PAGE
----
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WHAT WORKS IN EDUCATION The George Lucas Educational Foundation
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Tear Down That Wall: Joining the Global Classroom Community to Instill Global Citizenship

Instilling "global citizenship" in students is essential to prepare them for our rapidly changing world. Being a global citizen goes well beyond simply traveling or living in another country. It refers to a more holistic view of the world, understanding the commonalities we share and recognizing our responsibility to help our fellow man and safeguard our planet's future. Schools have grappled with how best to facilitate this skill set, but a model has recently emerged thanks to some forward-thinking global collaboration projects that incorporate digital tools and a fresh perspective to break down the walls of the classroom. By focusing on pertinent social issues and cross-cultural understanding, students are able to learn about these other cultures and also become activists as they collaborate with other students from around the world to become global citizens and achieve positive change.

We can all agree these are welcome advances, but the question is how can schools -- each with its own budgetary constraints, time issues and tech limitations -- hope to achieve these lofty goals? Fortunately, a number of web-based platforms and educational programs have emerged in recent years that were designed with these goals in mind.

International Education and Resource Network

One of the most prominent of these platforms (composed of 30,000 schools and youth organizations in more than 140 countries) is iEARN. They offer a wide range of global projects for students from elementary through high school based on different subjects, such as science, social studies and math. Throughout the range of projects, one central question always remains part of the dialogue: "How will this project improve the quality of life on the planet?" iEARN's 15-week Learning Circles project is the most comprehensive of their offerings. These highly interactive, project-based partnerships bring schools from around the world together to address educational, environmental or social issues. The teams work together to focus on media creation and then present their findings to the other schools. iEARN also offers face-to-face and online professional development courses for educators interested in becoming comfortable with these types of projects.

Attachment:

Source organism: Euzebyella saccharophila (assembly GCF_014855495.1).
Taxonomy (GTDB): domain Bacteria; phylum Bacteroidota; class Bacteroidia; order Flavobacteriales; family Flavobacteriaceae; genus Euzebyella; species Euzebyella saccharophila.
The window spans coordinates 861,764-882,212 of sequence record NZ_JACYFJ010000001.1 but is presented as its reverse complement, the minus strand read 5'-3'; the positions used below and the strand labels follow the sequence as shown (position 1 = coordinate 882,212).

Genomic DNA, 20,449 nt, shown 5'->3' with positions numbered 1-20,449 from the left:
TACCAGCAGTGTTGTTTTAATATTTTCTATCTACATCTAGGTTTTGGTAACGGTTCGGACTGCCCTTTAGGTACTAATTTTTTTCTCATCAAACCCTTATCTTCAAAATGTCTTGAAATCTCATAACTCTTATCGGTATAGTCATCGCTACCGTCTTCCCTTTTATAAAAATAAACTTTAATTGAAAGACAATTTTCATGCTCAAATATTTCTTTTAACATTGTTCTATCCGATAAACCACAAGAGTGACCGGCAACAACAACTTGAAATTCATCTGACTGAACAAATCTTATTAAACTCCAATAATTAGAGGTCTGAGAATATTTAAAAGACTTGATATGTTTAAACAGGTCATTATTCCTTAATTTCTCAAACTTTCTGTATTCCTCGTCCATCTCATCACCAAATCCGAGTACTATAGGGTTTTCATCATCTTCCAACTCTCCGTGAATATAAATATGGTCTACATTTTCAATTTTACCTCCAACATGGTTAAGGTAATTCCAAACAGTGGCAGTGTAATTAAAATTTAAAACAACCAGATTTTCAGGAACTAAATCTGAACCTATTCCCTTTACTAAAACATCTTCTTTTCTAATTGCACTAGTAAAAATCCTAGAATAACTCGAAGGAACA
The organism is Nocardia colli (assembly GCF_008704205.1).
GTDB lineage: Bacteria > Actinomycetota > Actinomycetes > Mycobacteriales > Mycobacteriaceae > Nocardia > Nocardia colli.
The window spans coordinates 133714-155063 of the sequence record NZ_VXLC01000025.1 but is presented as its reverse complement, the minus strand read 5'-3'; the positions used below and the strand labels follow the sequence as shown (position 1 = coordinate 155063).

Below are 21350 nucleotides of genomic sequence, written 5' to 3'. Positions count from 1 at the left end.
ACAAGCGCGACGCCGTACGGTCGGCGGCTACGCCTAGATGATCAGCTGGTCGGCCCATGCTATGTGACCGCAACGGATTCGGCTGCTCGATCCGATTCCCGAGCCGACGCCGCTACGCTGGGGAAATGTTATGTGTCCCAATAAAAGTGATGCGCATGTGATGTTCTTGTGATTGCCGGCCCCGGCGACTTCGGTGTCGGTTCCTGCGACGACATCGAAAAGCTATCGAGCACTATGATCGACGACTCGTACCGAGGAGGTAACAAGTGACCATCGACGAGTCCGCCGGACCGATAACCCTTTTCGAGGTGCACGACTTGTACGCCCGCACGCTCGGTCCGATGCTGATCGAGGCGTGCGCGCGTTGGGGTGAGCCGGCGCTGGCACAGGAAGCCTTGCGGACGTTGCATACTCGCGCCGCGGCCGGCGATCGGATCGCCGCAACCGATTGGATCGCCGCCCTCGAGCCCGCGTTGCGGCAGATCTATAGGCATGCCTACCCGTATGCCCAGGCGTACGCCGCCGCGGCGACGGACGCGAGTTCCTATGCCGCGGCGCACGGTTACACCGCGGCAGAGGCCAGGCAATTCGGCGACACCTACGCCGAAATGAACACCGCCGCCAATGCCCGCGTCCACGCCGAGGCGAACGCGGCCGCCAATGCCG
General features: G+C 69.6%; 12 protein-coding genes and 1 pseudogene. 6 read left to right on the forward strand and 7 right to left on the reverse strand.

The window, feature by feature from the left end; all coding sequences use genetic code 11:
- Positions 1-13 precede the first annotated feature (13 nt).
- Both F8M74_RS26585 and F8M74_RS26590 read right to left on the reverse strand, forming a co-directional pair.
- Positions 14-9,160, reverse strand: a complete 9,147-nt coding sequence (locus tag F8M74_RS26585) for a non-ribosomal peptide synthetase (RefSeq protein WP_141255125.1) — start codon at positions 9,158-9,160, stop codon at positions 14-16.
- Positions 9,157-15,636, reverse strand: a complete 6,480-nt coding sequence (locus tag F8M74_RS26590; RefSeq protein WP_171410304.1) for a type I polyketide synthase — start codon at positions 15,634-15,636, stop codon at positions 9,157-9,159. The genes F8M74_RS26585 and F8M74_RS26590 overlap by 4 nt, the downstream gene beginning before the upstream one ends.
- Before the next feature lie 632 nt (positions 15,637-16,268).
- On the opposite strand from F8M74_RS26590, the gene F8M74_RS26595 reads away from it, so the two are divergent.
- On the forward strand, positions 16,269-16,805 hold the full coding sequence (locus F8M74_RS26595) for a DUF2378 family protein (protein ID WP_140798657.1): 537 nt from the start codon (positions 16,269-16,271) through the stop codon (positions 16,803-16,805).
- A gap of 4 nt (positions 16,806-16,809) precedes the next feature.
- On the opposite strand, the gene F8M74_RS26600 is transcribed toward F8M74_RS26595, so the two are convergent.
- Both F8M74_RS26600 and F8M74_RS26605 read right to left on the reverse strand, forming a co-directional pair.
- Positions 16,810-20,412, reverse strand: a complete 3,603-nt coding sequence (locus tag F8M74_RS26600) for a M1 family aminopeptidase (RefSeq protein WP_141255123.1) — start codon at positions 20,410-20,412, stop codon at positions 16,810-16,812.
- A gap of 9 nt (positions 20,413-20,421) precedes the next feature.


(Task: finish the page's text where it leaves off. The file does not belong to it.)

Going Global

Another major player is TakingITGlobal for Educators. TIGed uses technology and social issues to engage students and connect them with other schools through international learning projects. In doing so, they seek to empower classrooms to understand the issues and collaborate to find solutions for some of the world's greatest social issues. Through their online portal, TIGed assists teachers to incorporate technology to "create transformative learning experiences for their students." All of their educational resources are free for teachers, and these platforms bring diverse perspectives on social issues into the classroom. Teachers can also enroll in free e-classes that allow them to create lesson plans and connect with international learning projects, electronically uniting schools from around the world. In order to create globally aware students, TIGed focuses on three strategies:

  1. Global citizenship
  2. Environmental stewardship
  3. Student voice

They currently draw upon almost 65,000 students in 4,500 schools in nearly 150 countries. One of the benefits of TIGed is the way they not only unite schools, but also add exclusive content to the dialogue through live webinars with guest speakers, virtual classes with graduate school mentors and international video conferences with experts in the field. Their Global Encounters projects, DeforestAction and Sprout (Social Innovation) are just a few of their fantastic programs.

Learning While Doing

A newer addition to the game, but no less impressive, is Flat Connections, created by Australian educator Julie Lindsay, which unites schools from around the world to participate in global collaborative projects. In some cases, each school forms its own team, like their Global Youth Debates, which can be asynchronously conducted between schools around the world. Their Global Project, on the other hand, creates heterogeneous teams of students from different schools that are able to collaborate instead of competing against each other. Each of these six-month projects focuses on current events or real-world topics. Teams do their own research and create ongoing blog posts that include audio or video components and forum discussions. Using tools such as wikis, blogs, social bookmarking sites and media creation programs and apps, they then develop a written collaborative eBook as well as a personal multimedia response to the theme. Flat Connections also offers professional development courses for teachers to become versed in the tools and techniques needed for implementing successful global projects in the classroom. In addition, they offer conferences where students and teachers can come together and practice their collaboration.

All of the programs mentioned here are free to participate, and while access to basic classroom technology is required, in many cases, a simple Internet connection with access to blogs, wikis and Skype is sufficient. These programs can be integrated into present curriculums (as part of science, IT or social studies classes, for example) or designed in an extracurricular space. Once students become connected with stimulating projects that reach around the globe, they become more engaged with the learning process and gain a valuable understanding about the world as a whole and their role in a global society.

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